After the reign of King Vajiravudh (Rama VI), Khon and other dances of the royal court received limited financial support due to economic difficulties. This event, coupled with the rise of newer, more popular forms of entertainment, caused Khon to enter a period of grave decline. Many Khon troupes disbanded as dancers dwindled in numbers. During the reign of His Majesty King Bhumibol Adulyadej The Great (Rama IX), the position of Wai Khru Khon Lakhon ceremonial master was left with no successors.
Recognising the need to preserve Thailand’s artistic heritage, His Majesty King Bhumibol Adulyadej The Great granted permission for a Wai Khru Khon Lakhon ceremony to be held under royal patronage. The ceremony took place on 24 January, 1963, at the Amphorn Sathan Residential Hall in Dusit Palace in Bangkok. Ancient customs consider Thai kings to be divine manifestations of the Hindu divinity. Since Hindu gods are among the celestial pantheon of Khon teachers, Thai kings are also considered to be the grandmaster of Khon and other classical court dances. Using his authority passed down through ancient customs, His Majesty King Bhumibol Adulyadej The Great presided over the Wai Khru Khon Lakhon ceremony as the divine ceremonial master and appointed new ceremonial masters by personally initiating a number of senior dancers. The King also ordered for the Bhairava dance, the most sacred dance form of Khon, to be recorded and immortalised on film for the first time in history.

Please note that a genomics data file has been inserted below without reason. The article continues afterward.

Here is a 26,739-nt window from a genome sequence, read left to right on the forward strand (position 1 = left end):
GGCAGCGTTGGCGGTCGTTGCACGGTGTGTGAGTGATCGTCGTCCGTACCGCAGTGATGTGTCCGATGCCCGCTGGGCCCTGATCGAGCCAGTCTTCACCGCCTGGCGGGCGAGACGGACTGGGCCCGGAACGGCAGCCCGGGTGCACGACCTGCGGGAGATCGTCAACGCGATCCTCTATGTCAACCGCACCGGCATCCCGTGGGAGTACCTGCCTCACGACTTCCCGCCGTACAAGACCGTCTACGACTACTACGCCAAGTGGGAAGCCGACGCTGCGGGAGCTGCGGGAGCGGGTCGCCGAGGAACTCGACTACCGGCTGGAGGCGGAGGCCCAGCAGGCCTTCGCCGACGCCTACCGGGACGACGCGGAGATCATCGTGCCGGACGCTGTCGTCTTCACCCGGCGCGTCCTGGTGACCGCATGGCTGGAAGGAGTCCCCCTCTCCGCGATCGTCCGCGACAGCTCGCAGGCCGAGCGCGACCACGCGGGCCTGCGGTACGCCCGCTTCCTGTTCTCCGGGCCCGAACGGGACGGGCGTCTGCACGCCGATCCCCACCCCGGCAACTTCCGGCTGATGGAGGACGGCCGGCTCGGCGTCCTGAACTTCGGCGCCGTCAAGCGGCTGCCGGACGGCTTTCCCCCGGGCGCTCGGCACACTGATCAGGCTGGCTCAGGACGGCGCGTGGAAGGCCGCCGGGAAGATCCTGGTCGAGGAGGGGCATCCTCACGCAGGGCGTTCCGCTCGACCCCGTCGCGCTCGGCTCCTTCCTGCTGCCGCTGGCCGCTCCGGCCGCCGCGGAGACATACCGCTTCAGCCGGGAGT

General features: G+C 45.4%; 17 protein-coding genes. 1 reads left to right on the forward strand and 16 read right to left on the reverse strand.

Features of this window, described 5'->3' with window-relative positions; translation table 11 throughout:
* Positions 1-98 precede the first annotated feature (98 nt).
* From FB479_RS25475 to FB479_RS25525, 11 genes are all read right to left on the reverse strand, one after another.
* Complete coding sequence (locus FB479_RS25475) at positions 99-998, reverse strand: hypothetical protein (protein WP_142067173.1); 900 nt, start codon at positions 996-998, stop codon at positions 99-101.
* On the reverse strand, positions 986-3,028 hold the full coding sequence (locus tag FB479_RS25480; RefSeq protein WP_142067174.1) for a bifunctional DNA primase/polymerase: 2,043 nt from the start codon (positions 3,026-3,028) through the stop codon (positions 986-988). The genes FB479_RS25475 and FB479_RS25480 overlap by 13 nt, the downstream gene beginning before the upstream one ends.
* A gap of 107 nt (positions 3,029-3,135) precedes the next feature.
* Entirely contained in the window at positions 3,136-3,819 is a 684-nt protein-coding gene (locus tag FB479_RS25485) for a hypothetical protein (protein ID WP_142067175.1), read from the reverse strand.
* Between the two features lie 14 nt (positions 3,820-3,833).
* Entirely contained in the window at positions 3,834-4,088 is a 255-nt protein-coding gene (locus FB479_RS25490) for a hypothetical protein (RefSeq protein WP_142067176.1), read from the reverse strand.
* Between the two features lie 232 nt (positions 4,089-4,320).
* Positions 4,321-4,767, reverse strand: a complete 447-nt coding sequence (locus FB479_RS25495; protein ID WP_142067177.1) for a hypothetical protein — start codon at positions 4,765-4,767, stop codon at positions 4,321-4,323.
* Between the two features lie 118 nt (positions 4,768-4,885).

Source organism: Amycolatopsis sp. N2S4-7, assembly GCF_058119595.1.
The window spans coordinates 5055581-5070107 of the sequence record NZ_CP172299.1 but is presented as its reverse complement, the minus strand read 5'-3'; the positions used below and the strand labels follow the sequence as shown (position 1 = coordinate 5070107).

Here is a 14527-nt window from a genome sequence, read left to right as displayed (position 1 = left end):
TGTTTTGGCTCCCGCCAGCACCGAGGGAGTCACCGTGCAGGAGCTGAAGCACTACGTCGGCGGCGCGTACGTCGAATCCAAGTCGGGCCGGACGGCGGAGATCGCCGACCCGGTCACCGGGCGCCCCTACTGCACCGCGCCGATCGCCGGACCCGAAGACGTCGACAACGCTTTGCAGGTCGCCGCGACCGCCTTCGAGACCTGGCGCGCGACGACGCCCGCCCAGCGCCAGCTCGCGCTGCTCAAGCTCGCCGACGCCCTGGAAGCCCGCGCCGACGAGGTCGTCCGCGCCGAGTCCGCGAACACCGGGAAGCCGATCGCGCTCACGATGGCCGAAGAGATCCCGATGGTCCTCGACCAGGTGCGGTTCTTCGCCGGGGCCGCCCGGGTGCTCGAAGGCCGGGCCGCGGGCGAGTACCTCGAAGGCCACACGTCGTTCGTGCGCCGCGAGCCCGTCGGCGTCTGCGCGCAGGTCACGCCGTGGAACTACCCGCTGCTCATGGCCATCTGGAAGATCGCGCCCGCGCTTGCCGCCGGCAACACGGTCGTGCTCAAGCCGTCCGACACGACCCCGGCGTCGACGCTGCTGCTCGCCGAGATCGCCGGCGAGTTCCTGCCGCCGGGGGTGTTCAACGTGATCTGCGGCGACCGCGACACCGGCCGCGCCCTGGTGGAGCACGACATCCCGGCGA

With the sacred line of Wai Khru Khon Lakhon restored, each of the new ceremonial masters has carried out his duty to preserve royal court dances until the time of his death. Everything went well until the last ceremonial master, Akhom Sayakhom, passed away unexpectedly in 1982 without having appointed any successor to his position. With no ceremonial master left to initiate new dances, Thai classical court dances were doomed to become extinct.
Royal dance instructors once again turned to His Majesty King Bhumibol Adulyadej The Great for help. On 25 October, 1984, the King gave permission to conduct the second royal Wai Khru Khon Lakhon to be held at the Chitralada Royal Villa in Dusit Palace. On this occasion, the King initiated five new ceremonial masters, thereby re-establishing the line of Wai Khru Khon Lakhon that remains to fulfill this very essential legacy until this very day.
His Majesty King Bhumibol Adulyadej The Great’s intervention has paved ways for Khon revival efforts in the 21st century. In 2003, Her Majesty Queen Sirikit, The Queen Mother began reviving royal court Khon under a royal initiative called the Supplementary Occupations and Related Technique of Her Majesty Queen Sirikit of Thailand (SUPPORT) programme. Her Majesty the Queen Mother personally led the effort to study old Khon performances and reproduce ancient Khon costumes. New stage sets and makeup techniques were also invented with the incorporation of modern technologies. The first SUPPORT Khon Performance Show debuted in 2007 and was very well-received by the public. Since then, a total of 9 shows have been performed. New generations of dancers are initiated into the royal dance tradition every year, with many young talents dreaming to become a part of the SUPPORT Khon Performance Shows.
Today, Khon stands tall as the symbol of Thai cultural heritage and pride, and we can be sure to see this high art form continue to flourish in the care of future generations. This is due to the farsightedness of His Majesty King Bhumibol Adulyadej The Great and Her Majesty Queen Sirikit, The Queen Mother.